Meanwhile, if still intact, cut off the stalks and feathery tops (reserve for another use) from the fennel bulbs. Cut the bulbs in half lengthwise, then cut away the core. Cut the halves lengthwise into 1⁄4-inch-thick slices. Bring a medium pot of salted water to a boil. Add the fennel slices and blanch for about 2 minutes, or until they lose their raw bite. Drain, shock in ice water to halt the cooking, drain again, and set aside.

To make the vinaigrette, pulse the olives in a food processor until they form a chunky paste. Drizzle in the 1⁄4 cup olive oil and the vinegar and pulse briefly to combine. Taste for seasoning and add more vinegar if needed.

In a bowl, toss together the fennel and the 1⁄4 cup olive oil, coating the fennel evenly. Mix in the lemon juice and a pinch of salt, taste for seasoning, and adjust with more salt and⁄or lemon juice if needed. In a separate bowl, combine the beets and olive vinaigrette and toss until the beets are thoroughly coated with the vinaigrette.

To serve, place the beets in a salad bowl or on a platter and top with the fennel. Using a vegetable peeler, shave curls of pecorino over the salad. Serve immediately.

Recipe reprinted from A16 Food + Wine, copyright ©2008 by D.O.C. Restaurant Group, LLC, courtesy of Tenspeed Press.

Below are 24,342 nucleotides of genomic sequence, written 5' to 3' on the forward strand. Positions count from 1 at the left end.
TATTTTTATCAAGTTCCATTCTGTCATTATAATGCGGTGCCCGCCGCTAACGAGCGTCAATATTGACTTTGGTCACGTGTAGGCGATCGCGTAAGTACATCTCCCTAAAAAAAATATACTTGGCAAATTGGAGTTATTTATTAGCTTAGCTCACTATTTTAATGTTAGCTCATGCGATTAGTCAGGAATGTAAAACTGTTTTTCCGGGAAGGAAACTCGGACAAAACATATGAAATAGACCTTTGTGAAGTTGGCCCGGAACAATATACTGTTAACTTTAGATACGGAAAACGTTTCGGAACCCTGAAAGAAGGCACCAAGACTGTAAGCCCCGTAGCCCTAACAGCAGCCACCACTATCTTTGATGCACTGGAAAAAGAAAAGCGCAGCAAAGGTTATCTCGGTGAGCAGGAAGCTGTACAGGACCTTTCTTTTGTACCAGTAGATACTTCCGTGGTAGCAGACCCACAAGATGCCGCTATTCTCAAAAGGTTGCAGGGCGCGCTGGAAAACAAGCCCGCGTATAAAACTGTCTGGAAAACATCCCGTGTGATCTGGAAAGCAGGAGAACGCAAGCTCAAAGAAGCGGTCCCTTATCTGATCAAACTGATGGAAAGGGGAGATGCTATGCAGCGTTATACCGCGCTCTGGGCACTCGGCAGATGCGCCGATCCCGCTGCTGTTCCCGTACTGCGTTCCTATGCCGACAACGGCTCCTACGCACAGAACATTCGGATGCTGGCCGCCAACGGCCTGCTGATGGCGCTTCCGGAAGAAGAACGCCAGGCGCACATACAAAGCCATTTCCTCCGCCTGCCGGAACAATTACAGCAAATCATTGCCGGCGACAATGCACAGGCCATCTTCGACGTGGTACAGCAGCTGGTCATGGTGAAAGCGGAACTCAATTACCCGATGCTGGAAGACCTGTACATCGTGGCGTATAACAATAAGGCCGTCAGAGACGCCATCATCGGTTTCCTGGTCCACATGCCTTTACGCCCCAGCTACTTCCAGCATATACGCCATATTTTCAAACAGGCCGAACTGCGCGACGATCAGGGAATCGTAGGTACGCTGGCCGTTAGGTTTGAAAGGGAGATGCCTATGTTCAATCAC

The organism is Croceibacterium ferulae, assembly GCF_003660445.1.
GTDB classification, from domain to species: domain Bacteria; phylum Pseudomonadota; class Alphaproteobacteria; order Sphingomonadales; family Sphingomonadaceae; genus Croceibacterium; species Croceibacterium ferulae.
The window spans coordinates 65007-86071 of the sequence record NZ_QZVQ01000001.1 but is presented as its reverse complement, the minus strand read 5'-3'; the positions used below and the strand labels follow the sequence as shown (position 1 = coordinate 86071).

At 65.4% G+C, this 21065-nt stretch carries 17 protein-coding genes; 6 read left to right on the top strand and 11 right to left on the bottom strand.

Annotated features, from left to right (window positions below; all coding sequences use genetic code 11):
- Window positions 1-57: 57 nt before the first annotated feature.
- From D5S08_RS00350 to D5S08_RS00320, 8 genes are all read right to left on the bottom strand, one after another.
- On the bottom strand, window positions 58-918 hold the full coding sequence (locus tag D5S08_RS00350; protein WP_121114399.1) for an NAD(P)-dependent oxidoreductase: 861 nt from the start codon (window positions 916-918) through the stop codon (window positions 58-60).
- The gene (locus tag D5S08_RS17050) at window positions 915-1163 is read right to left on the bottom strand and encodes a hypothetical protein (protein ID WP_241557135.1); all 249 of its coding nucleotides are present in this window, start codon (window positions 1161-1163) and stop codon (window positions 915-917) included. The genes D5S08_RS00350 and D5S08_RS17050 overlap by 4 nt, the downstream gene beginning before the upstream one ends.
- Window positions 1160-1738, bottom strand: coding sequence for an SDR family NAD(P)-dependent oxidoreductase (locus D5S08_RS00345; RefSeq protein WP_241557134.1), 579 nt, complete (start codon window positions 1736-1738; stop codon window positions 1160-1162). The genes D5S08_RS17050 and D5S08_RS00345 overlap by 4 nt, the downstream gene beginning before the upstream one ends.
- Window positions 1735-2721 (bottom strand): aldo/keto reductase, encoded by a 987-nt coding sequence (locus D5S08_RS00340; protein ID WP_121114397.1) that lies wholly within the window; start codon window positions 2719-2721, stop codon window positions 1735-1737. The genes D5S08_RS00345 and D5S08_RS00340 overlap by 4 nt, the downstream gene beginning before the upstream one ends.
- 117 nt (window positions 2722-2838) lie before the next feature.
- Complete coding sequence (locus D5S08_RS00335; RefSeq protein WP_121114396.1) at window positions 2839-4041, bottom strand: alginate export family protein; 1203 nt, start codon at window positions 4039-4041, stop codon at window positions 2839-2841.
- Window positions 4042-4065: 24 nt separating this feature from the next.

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About the Author ()

Amy Sherman began blogging in 2003, because all her friends and family were constantly asking her where and what to eat. Three months after it launched, Forbes chose her blog, Cooking with Amy, as one of the top five best food blogs, praising her writing as “smart, cozy and witty”. Since then her blog has been featured and recipes reprinted in many newspapers and magazines in the U.S. and the world. In addition to regularly updating her blog, Amy is a guest contributor to the Epicurious.com blog, and Contributing Editor of Glam Dish. She also writes restaurant reviews for SF Station. Her focus on Bay Area Bites is primarily cookbook reviews along with some interviews and current events. Amy is a recipe developer and freelance food writer. She is author of WinePassport: Portugal and wrote the new introduction to the classic cookbook, Jane Grigson’s Vegetable Book, published by the University of Nebraska Press. She recently completed 45 recipes for a Williams-Sonoma cookbook and wrote her first piece for VIA magazine. She is currently serving on the board of the San Francisco Professional Food Society and is a member of the International Association of Culinary Professionals. Amy lives in San Francisco with her husband, tech journalist Lee Sherman.
  • Daniel

    There is an error in this recipe. The menu list calls for 1/3 cup of olive oil, while the preparation instructions call for using “the 1/4 cup” of olive oil for the the olive vinaigrette, plus “the 1/4 cup” of olive oil for coating the fennel.

    Sorry about that, but I double checked and that is exactly how the recipe is written in the book. I think 1/4 cup is probably enough oil. You can add always add more if the balance if off.

    Amy